Ohio National Trailing Commissions Litigation

Reps Who Sold Ohio National GMIB Variable Annuities are “3rd Party Beneficiaries” Between ONL & Broker-Dealers, Judge Says

On June 28, 2019, Federal Magistrate Judge Stephanie Bowman rejected Ohio National Life’s request to dismiss the class action case against it based on ONL’s failure to make promised commission payments for variable annuities that have already been sold.

In most lawsuits, the person or company being sued has three chances to win the case. First, they can file a motion to dismiss early on in the case, asking the judge to throw the case out before the parties even exchange evidence. If that is unsuccessful, a defendant usually takes a second shot at winning by filing what’s called a motion for summary judgment, asking the judge to throw the case out after the parties exchange evidence, but before trial. And, of course, if the case should go all the way to trial, the party being sued can still win at trial.

Latest Development in Ohio National Trailing Commissions Class Action

ONL has now had its first shot at winning the case, and, thankfully for the class of representatives that we represent, it failed. ONL asked the Court to dismiss the case on the theory that its contract was with broker-dealers, not with registered representatives, and so registered representatives could not complain when ONL breached the contract.

We opposed this motion, arguing that the registered representatives are “third-party beneficiaries” of the contracts with ONL. In essence, someone is a third-party beneficiary of a contract when, even though the contract is between two other people, both people who sign the contract know that the third party has a stake in it and will benefit from it.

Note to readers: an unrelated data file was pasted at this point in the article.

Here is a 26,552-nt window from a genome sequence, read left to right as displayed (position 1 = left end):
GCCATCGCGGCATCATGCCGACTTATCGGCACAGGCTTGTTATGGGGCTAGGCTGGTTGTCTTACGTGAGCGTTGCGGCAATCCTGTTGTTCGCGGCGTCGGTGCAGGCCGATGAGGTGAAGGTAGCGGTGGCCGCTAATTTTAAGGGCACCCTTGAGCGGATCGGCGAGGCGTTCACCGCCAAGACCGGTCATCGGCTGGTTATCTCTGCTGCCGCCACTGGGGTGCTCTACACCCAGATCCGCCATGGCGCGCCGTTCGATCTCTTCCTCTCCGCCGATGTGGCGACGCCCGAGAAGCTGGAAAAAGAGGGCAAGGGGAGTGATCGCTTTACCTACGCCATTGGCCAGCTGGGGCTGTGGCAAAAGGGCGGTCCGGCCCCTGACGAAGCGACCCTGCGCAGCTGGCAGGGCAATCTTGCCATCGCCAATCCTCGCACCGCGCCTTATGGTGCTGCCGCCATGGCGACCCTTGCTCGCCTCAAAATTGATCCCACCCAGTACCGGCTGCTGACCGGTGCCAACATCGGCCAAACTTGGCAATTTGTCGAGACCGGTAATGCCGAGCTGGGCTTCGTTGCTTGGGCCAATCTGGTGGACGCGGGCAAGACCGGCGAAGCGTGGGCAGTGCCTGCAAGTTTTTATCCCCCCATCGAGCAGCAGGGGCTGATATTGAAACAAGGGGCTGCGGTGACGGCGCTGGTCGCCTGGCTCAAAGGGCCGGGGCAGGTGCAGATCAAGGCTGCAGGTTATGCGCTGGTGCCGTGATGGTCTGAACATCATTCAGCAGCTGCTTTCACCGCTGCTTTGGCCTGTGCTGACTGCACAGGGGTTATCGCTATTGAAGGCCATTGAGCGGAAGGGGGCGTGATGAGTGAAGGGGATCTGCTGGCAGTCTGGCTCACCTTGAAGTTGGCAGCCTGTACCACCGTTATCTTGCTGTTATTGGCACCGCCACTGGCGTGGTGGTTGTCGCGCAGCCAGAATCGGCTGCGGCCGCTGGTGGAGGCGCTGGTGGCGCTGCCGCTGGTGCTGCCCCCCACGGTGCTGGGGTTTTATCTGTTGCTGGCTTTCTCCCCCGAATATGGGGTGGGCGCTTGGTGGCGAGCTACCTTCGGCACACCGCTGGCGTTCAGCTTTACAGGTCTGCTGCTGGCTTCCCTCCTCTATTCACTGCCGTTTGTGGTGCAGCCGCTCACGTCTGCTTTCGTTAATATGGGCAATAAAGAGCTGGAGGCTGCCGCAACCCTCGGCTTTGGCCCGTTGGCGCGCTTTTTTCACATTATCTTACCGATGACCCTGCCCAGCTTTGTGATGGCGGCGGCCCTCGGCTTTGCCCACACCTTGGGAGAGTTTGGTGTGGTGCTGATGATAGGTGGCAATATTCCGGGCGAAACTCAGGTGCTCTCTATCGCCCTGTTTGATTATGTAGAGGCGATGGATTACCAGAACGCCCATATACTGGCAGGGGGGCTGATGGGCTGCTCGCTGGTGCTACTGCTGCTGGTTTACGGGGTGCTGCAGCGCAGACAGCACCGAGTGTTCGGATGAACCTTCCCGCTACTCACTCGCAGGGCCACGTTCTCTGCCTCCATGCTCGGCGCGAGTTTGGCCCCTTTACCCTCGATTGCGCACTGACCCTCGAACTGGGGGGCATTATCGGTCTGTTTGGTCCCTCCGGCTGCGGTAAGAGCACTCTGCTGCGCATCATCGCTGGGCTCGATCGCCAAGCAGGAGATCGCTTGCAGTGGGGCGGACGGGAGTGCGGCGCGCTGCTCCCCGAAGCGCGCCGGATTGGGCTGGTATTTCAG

We argued that because the ONL policies could not be sold without the involvement of registered representatives, because of the specific language in the contract, and because the contract recognized that broker-dealers would pay commissions to representatives after receiving commission from ONL, that registered representatives had the right to sue as third-party beneficiaries. The Court agreed with us, and refused to throw out the case.

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While the case will have to continue to be litigated, this is a monumental victory for the representatives who have been short-changed by ONL’s illegal decision to stop paying commissions on policies already issued.

Not only will the case go forward, but, in our view, this was ONL’s very best chance to prevail. Many cases get thrown out of court at the summary judgment stage, based on the evidence the parties collect over the course of a lawsuit. (Think of a car wreck case that depends on what witnesses say about which driver ran the red light.)

But in this case, the evidence is not likely to change anything. The contracts between ONL and broker-dealers say what they say – nothing about the evidence yet to be exchanged in the lawsuit will likely change that. And the Magistrate Judge has now determined that representatives have the right to sue under those contracts as third-party beneficiaries. We believe it now becomes quite unlikely that ONL can successfully convince the Court to throw the case out somewhere else down the line.

The bottom line: Representatives who are losing money because ONL has unlawfully stopped paying commissions just took a huge step forward to receiving the justice that they deserve.

You can read the full Class Action Complaint and learn more about the Ohio National Trailing Commissions Lawsuit here. To speak with a lawyer about a potential case, call (888) 882-6199.